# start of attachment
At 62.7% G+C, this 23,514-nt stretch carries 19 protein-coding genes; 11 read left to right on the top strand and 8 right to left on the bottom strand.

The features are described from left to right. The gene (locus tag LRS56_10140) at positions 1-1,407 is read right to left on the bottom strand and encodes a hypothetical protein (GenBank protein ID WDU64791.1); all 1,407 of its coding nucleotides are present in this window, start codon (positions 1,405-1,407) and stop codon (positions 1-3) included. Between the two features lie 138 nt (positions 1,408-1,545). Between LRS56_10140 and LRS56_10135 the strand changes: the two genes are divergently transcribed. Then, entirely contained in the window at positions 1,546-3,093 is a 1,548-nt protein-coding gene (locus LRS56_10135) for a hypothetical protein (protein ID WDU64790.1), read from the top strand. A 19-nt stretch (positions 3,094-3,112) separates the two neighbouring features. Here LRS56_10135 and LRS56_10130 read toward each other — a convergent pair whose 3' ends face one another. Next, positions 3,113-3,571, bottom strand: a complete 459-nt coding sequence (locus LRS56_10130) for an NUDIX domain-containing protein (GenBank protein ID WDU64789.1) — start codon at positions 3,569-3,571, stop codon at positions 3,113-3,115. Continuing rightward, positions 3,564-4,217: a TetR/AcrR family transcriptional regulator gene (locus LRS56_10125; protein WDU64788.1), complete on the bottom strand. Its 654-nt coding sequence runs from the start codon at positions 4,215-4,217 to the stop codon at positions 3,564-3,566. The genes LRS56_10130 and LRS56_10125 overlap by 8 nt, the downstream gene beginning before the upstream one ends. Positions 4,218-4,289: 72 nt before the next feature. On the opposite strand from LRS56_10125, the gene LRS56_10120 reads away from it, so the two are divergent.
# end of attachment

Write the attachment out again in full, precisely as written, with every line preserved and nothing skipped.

At 62.7% G+C, this 23,514-nt stretch carries 19 protein-coding genes; 11 read left to right on the top strand and 8 right to left on the bottom strand.

The features are described from left to right. The gene (locus tag LRS56_10140) at positions 1-1,407 is read right to left on the bottom strand and encodes a hypothetical protein (GenBank protein ID WDU64791.1); all 1,407 of its coding nucleotides are present in this window, start codon (positions 1,405-1,407) and stop codon (positions 1-3) included. Between the two features lie 138 nt (positions 1,408-1,545). Between LRS56_10140 and LRS56_10135 the strand changes: the two genes are divergently transcribed. Then, entirely contained in the window at positions 1,546-3,093 is a 1,548-nt protein-coding gene (locus LRS56_10135) for a hypothetical protein (protein ID WDU64790.1), read from the top strand. A 19-nt stretch (positions 3,094-3,112) separates the two neighbouring features. Here LRS56_10135 and LRS56_10130 read toward each other — a convergent pair whose 3' ends face one another. Next, positions 3,113-3,571, bottom strand: a complete 459-nt coding sequence (locus LRS56_10130) for an NUDIX domain-containing protein (GenBank protein ID WDU64789.1) — start codon at positions 3,569-3,571, stop codon at positions 3,113-3,115. Continuing rightward, positions 3,564-4,217: a TetR/AcrR family transcriptional regulator gene (locus LRS56_10125; protein WDU64788.1), complete on the bottom strand. Its 654-nt coding sequence runs from the start codon at positions 4,215-4,217 to the stop codon at positions 3,564-3,566. The genes LRS56_10130 and LRS56_10125 overlap by 8 nt, the downstream gene beginning before the upstream one ends. Positions 4,218-4,289: 72 nt before the next feature. On the opposite strand from LRS56_10125, the gene LRS56_10120 reads away from it, so the two are divergent.